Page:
There are plenty of grounds for a paradoxical 'pessoptimism' about developments in the Middle East and North Africa, writes Harry Hagopian. The huge Arab struggles for dignity and freedom are vital but will take a long time. History in Europe and the USA should surely teach us that revolutions are never made in one swoop, but take time and cause pain.
Elizabeth Kassab is a scholar of philosophy, and taught for many years at the American University in Beirut and Balamand University in Lebanon. Here she is interviewed about the “Arab malaise” from a political, rather than cultural perspective, and in a post-colonial, rather than exceptionally Arab, context.
Religion changes and mutates. Some of these religious mutations can be positively harmful in a changing Middle East. But other religious innovations can help religion accommodate itself to modernity, says Ahmad Sadri. It doesn’t matter whether a society has or does not have religion per se. What is important is what kind of religion or irreligion pervades in that society.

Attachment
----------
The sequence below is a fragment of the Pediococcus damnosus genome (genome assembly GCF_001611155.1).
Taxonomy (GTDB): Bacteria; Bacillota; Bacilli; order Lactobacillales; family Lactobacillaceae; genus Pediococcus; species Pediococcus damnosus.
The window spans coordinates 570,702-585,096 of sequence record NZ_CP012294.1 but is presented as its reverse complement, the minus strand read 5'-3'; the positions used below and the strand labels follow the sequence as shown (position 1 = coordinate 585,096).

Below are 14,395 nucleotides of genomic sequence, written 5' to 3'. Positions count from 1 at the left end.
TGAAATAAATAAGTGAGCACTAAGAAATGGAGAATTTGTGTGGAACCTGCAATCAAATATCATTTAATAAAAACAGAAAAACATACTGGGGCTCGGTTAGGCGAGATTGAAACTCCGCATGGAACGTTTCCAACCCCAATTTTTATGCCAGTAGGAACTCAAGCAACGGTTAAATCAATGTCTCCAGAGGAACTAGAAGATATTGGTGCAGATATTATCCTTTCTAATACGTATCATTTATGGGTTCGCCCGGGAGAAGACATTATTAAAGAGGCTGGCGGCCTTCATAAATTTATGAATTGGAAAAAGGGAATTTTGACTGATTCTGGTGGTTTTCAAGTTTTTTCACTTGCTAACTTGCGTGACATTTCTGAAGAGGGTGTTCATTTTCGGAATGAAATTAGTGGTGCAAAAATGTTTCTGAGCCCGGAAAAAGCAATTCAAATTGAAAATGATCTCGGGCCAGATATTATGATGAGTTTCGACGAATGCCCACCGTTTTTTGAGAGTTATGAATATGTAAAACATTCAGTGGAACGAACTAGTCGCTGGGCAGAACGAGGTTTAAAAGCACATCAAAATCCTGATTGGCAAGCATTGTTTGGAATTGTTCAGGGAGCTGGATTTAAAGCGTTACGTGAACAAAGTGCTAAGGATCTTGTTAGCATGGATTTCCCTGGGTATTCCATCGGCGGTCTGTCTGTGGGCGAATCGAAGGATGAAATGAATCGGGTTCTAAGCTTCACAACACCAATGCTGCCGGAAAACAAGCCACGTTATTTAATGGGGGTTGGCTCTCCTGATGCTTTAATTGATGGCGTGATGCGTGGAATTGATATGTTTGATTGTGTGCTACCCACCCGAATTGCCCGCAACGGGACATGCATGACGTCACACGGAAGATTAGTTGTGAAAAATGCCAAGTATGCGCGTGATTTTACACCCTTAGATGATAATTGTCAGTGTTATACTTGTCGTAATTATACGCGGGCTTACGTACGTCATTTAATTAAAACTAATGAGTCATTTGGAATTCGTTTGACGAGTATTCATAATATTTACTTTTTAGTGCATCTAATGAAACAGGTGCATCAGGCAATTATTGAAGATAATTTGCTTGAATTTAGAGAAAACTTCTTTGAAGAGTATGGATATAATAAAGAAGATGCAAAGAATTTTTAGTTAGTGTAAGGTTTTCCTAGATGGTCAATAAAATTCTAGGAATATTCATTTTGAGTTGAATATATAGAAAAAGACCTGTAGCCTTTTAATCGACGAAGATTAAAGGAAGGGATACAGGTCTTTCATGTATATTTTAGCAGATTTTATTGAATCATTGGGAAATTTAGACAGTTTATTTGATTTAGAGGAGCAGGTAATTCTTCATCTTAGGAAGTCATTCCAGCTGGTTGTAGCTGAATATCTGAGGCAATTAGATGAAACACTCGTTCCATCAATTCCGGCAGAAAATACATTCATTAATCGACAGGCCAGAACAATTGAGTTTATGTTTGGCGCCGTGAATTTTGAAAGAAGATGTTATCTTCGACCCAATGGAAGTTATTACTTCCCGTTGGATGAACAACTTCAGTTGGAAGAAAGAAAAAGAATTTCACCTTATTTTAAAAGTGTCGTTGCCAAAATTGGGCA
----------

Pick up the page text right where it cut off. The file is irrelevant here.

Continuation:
A hurricane of change is blowing through the Arab world. Even now, many Arab regimes are still in denial, says Nadim Shehadi. But this volatile situation also challenges the West to grasp a new political reality.
Despite the pernicious narratives of past decades, and despite dismissive Western attitudes towards the Middle East and North Africa, Arabs are showing that they can practise democracy after all, says Harry Hagopian. This moment in history is not just a revolt, it is a struggle for the Arab soul.
In the midst of popular uprisings against oppression across the Middle East, an important identity question faces hard-pressed Christian minorities, says Harry Hagopian. Can these Christian communities play their role as fully-fledged Arab citizens rather than solely as ‘Arab Christians’.
Elizabeth Suzanne Kassab's new book, published recently by Columbia University Press (CUP), is a timely assessment of the challenges facing Arab thought today, and contains some material which is unique in terms of research.
The Israeli government is no longer granting routine re-entry visas to Arab Christian religious leaders who wish to travel in and out of occupied Palestinian territories - making their pastoral activities much more difficult to carry out.